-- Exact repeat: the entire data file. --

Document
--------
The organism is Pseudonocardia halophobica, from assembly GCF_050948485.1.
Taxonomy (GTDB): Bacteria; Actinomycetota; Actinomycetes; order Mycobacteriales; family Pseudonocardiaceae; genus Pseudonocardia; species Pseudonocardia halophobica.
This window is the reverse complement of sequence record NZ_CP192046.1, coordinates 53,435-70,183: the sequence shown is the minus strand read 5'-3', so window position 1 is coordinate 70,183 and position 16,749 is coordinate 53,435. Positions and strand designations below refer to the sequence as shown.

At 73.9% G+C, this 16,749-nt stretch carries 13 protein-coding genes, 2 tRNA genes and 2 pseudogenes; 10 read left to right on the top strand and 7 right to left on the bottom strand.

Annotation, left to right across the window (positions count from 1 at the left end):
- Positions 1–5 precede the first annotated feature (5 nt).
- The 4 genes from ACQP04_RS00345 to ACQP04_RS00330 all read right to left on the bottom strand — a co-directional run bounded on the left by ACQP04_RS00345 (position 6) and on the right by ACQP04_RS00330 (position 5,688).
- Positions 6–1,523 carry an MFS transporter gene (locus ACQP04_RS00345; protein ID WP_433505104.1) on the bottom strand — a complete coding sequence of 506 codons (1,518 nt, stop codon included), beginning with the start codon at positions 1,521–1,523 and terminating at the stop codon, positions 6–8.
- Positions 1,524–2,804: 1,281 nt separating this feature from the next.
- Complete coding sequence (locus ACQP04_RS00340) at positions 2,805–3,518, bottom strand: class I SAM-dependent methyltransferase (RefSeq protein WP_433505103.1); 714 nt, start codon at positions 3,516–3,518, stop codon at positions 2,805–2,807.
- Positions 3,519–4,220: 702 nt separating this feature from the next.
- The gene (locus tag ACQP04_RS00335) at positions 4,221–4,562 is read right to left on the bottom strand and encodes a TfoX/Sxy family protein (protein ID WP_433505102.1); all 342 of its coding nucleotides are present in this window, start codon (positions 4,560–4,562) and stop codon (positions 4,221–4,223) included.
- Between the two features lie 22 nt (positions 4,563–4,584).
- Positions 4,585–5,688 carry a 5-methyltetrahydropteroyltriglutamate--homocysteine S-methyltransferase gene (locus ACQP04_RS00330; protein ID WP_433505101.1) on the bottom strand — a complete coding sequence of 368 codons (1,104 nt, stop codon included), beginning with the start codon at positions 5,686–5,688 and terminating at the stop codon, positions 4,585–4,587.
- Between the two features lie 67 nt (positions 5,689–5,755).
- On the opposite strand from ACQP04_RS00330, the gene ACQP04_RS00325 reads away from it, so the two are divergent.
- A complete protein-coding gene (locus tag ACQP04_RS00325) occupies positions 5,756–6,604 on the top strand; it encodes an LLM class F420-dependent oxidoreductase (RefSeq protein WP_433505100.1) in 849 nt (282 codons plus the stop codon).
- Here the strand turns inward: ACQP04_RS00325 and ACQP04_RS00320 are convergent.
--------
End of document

The organism is Pseudonocardia halophobica, from assembly GCF_050948485.1.
Taxonomy (GTDB): Bacteria; Actinomycetota; Actinomycetes; order Mycobacteriales; family Pseudonocardiaceae; genus Pseudonocardia; species Pseudonocardia halophobica.
This window is the reverse complement of sequence record NZ_CP192046.1, coordinates 53,435-70,183: the sequence shown is the minus strand read 5'-3', so window position 1 is coordinate 70,183 and position 16,749 is coordinate 53,435. Positions and strand designations below refer to the sequence as shown.

At 73.9% G+C, this 16,749-nt stretch carries 13 protein-coding genes, 2 tRNA genes and 2 pseudogenes; 10 read left to right on the top strand and 7 right to left on the bottom strand.

Annotation, left to right across the window (positions count from 1 at the left end):
- Positions 1–5 precede the first annotated feature (5 nt).
- The 4 genes from ACQP04_RS00345 to ACQP04_RS00330 all read right to left on the bottom strand — a co-directional run bounded on the left by ACQP04_RS00345 (position 6) and on the right by ACQP04_RS00330 (position 5,688).
- Positions 6–1,523 carry an MFS transporter gene (locus ACQP04_RS00345; protein ID WP_433505104.1) on the bottom strand — a complete coding sequence of 506 codons (1,518 nt, stop codon included), beginning with the start codon at positions 1,521–1,523 and terminating at the stop codon, positions 6–8.
- Positions 1,524–2,804: 1,281 nt separating this feature from the next.
- Complete coding sequence (locus ACQP04_RS00340) at positions 2,805–3,518, bottom strand: class I SAM-dependent methyltransferase (RefSeq protein WP_433505103.1); 714 nt, start codon at positions 3,516–3,518, stop codon at positions 2,805–2,807.
- Positions 3,519–4,220: 702 nt separating this feature from the next.
- The gene (locus tag ACQP04_RS00335) at positions 4,221–4,562 is read right to left on the bottom strand and encodes a TfoX/Sxy family protein (protein ID WP_433505102.1); all 342 of its coding nucleotides are present in this window, start codon (positions 4,560–4,562) and stop codon (positions 4,221–4,223) included.
- Between the two features lie 22 nt (positions 4,563–4,584).
- Positions 4,585–5,688 carry a 5-methyltetrahydropteroyltriglutamate--homocysteine S-methyltransferase gene (locus ACQP04_RS00330; protein ID WP_433505101.1) on the bottom strand — a complete coding sequence of 368 codons (1,104 nt, stop codon included), beginning with the start codon at positions 5,686–5,688 and terminating at the stop codon, positions 4,585–4,587.
- Between the two features lie 67 nt (positions 5,689–5,755).
- On the opposite strand from ACQP04_RS00330, the gene ACQP04_RS00325 reads away from it, so the two are divergent.
- A complete protein-coding gene (locus tag ACQP04_RS00325) occupies positions 5,756–6,604 on the top strand; it encodes an LLM class F420-dependent oxidoreductase (RefSeq protein WP_433505100.1) in 849 nt (282 codons plus the stop codon).
- Here the strand turns inward: ACQP04_RS00325 and ACQP04_RS00320 are convergent.